• Polly Marples

    Hard to believe that there are so many lawyers in the ROC parliament’

    More time wasted and it seems the next tranche of the bail out loan will not be released by troika until a Foreclosure bill with teeth is in place.

    It is incredible that in the 21st century an EU member country thinks it can protect defaulters and allow them to keep their assets whilst still in default. Only in Cyprus.

  • So very well put, Cyprus Sue.
    This island, both halves, is a total disaster as far as law and order are concerned.
    I wonder when it all started ??

  • Polly Marples

    It is in the genes of some nigelh, the gene that makes them ‘special’ so no law applies to them.

  • Miltiades

    In Philelefteros today there is news about a BMW ….stolen in Nicosia !!!

    It makes headlines !!! In the UK the theft of cars is put at 370,000 per annum. Some law and order !!!

  • fluter

    Not at all the same thing Milt. Britain is full of crooks, whereas the RoC………

  • Cyprus Sue

    Totally agree Miltiades. The theft of cars, especially young kids that steal to joy ride and put lives at risk, really needs clamping down on. Again often the punishment does not fit the crime and the parents also need to be part of the sentencing.I was reading about a lad of 13 years old arrested at 2am for committing this crime. What sort of parents would allow a 13 years old to be out at 2am? Some times kids are simply a product of their environment and parents need to be made accountable too. The Cypriot Government should also be seen in the same light. They should be role models, their integrity beyond reproach. A good parent would always hold the interest and well being of their child, close to their hearts, in the same way a politician should act in the best interests of his electorate. Once it becomes evident that politicians are willing to brake the law, to best serve themselves and their families, then they should be prosecuted, and dismissed from their posts. The world has enough criminals without them infiltrating Governments. The public should name and shame and demand removal of all politicians that have broken the law or acted in an unethical and immoral way.As we have seen in Britain, it is sad that we have to resort to this but if Governments will not act to remove ineffective or corrupt Government officials, then we have a choice: live with it and expect to have a second rate service or demand change and hold our politicians accountable. The fact that so many Government officials make lame excuses or try to justify their actions, even when the proof is well established, says much about their integrity and arrogance. The Cypriot people deserve a Government that is working hard to improve their lifestyles, not just the chosen few but all citizens.Politicians the world over are not trusted:least of all those who are seen to be law breakers.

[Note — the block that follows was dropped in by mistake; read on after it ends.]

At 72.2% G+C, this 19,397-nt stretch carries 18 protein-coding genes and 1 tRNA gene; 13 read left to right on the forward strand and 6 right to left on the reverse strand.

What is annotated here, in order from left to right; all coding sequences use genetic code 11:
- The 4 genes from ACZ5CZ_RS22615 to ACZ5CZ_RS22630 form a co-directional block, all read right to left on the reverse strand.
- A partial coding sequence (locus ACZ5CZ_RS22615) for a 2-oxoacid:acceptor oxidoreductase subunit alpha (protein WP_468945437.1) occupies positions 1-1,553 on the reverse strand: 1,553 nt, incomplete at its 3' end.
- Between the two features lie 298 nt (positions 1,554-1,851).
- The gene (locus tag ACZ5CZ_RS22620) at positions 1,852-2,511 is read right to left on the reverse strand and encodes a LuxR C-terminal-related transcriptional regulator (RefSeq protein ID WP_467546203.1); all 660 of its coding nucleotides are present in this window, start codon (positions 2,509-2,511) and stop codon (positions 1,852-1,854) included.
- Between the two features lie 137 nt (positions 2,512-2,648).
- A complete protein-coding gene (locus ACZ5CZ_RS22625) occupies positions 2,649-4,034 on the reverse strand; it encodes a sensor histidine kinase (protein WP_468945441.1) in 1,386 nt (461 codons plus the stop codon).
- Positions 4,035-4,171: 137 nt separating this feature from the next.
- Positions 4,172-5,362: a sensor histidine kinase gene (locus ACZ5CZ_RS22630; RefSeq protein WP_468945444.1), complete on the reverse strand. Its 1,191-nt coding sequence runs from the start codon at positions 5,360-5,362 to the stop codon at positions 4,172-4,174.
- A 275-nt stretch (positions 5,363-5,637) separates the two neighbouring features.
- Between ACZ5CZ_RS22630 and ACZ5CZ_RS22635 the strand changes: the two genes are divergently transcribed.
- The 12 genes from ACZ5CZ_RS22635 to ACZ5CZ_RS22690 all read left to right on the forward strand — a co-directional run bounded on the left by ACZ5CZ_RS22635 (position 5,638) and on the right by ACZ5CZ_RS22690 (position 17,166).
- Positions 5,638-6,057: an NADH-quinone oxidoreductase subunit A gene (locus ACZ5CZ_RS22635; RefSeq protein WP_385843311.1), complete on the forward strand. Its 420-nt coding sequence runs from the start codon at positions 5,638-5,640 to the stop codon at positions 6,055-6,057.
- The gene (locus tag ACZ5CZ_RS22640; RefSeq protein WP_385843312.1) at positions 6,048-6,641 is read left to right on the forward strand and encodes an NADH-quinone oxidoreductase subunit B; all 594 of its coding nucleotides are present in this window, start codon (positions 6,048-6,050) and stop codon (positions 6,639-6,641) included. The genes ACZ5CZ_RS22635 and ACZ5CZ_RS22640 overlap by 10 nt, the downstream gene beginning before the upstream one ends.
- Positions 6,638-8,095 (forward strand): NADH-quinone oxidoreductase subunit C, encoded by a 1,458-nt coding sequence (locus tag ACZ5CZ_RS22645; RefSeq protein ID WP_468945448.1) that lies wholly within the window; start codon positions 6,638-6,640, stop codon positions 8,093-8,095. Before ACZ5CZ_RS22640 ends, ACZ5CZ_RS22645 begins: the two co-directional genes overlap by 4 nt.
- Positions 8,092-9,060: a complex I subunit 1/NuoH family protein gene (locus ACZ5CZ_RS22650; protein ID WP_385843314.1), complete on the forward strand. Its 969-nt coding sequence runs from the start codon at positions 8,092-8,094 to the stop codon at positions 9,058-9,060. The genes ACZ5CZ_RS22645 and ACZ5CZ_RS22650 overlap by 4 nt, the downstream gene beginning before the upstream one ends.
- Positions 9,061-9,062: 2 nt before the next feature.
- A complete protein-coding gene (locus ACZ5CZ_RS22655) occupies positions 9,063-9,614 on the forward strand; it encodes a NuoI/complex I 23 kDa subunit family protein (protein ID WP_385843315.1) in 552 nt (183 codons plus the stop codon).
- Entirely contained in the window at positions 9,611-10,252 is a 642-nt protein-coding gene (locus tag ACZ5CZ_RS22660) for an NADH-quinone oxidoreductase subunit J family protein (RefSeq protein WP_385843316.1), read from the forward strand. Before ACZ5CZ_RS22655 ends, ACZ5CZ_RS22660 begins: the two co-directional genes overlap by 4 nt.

• Miltiades

    I agree with your viws CS, however do bear in mind the following:
    “There were nearly 2.0 million lone parents with dependent children in the UK in 2012, a figure which has grown steadily but significantly from 1.6 million in 1996.”